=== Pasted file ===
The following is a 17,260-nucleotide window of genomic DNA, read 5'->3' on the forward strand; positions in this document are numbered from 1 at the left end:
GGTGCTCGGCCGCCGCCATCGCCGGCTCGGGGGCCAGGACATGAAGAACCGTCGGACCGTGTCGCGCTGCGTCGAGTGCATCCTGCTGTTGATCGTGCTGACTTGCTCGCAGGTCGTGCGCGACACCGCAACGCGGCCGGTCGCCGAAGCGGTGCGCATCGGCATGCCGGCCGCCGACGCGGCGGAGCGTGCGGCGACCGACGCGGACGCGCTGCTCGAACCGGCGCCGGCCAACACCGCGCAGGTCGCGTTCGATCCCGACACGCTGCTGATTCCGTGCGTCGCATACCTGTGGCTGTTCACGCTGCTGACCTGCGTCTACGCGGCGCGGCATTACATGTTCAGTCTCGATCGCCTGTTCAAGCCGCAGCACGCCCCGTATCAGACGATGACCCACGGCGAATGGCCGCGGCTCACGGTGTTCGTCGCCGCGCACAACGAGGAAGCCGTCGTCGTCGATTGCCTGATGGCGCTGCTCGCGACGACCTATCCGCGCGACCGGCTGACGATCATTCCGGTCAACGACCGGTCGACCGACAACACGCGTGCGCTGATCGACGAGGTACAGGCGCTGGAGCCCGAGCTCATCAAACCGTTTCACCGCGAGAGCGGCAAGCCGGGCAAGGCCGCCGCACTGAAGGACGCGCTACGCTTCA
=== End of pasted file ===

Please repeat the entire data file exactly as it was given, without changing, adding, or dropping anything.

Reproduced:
The following is a 17,260-nucleotide window of genomic DNA, read 5'->3' on the forward strand; positions in this document are numbered from 1 at the left end:
GGTGCTCGGCCGCCGCCATCGCCGGCTCGGGGGCCAGGACATGAAGAACCGTCGGACCGTGTCGCGCTGCGTCGAGTGCATCCTGCTGTTGATCGTGCTGACTTGCTCGCAGGTCGTGCGCGACACCGCAACGCGGCCGGTCGCCGAAGCGGTGCGCATCGGCATGCCGGCCGCCGACGCGGCGGAGCGTGCGGCGACCGACGCGGACGCGCTGCTCGAACCGGCGCCGGCCAACACCGCGCAGGTCGCGTTCGATCCCGACACGCTGCTGATTCCGTGCGTCGCATACCTGTGGCTGTTCACGCTGCTGACCTGCGTCTACGCGGCGCGGCATTACATGTTCAGTCTCGATCGCCTGTTCAAGCCGCAGCACGCCCCGTATCAGACGATGACCCACGGCGAATGGCCGCGGCTCACGGTGTTCGTCGCCGCGCACAACGAGGAAGCCGTCGTCGTCGATTGCCTGATGGCGCTGCTCGCGACGACCTATCCGCGCGACCGGCTGACGATCATTCCGGTCAACGACCGGTCGACCGACAACACGCGTGCGCTGATCGACGAGGTACAGGCGCTGGAGCCCGAGCTCATCAAACCGTTTCACCGCGAGAGCGGCAAGCCGGGCAAGGCCGCCGCACTGAAGGACGCGCTACGCTTCA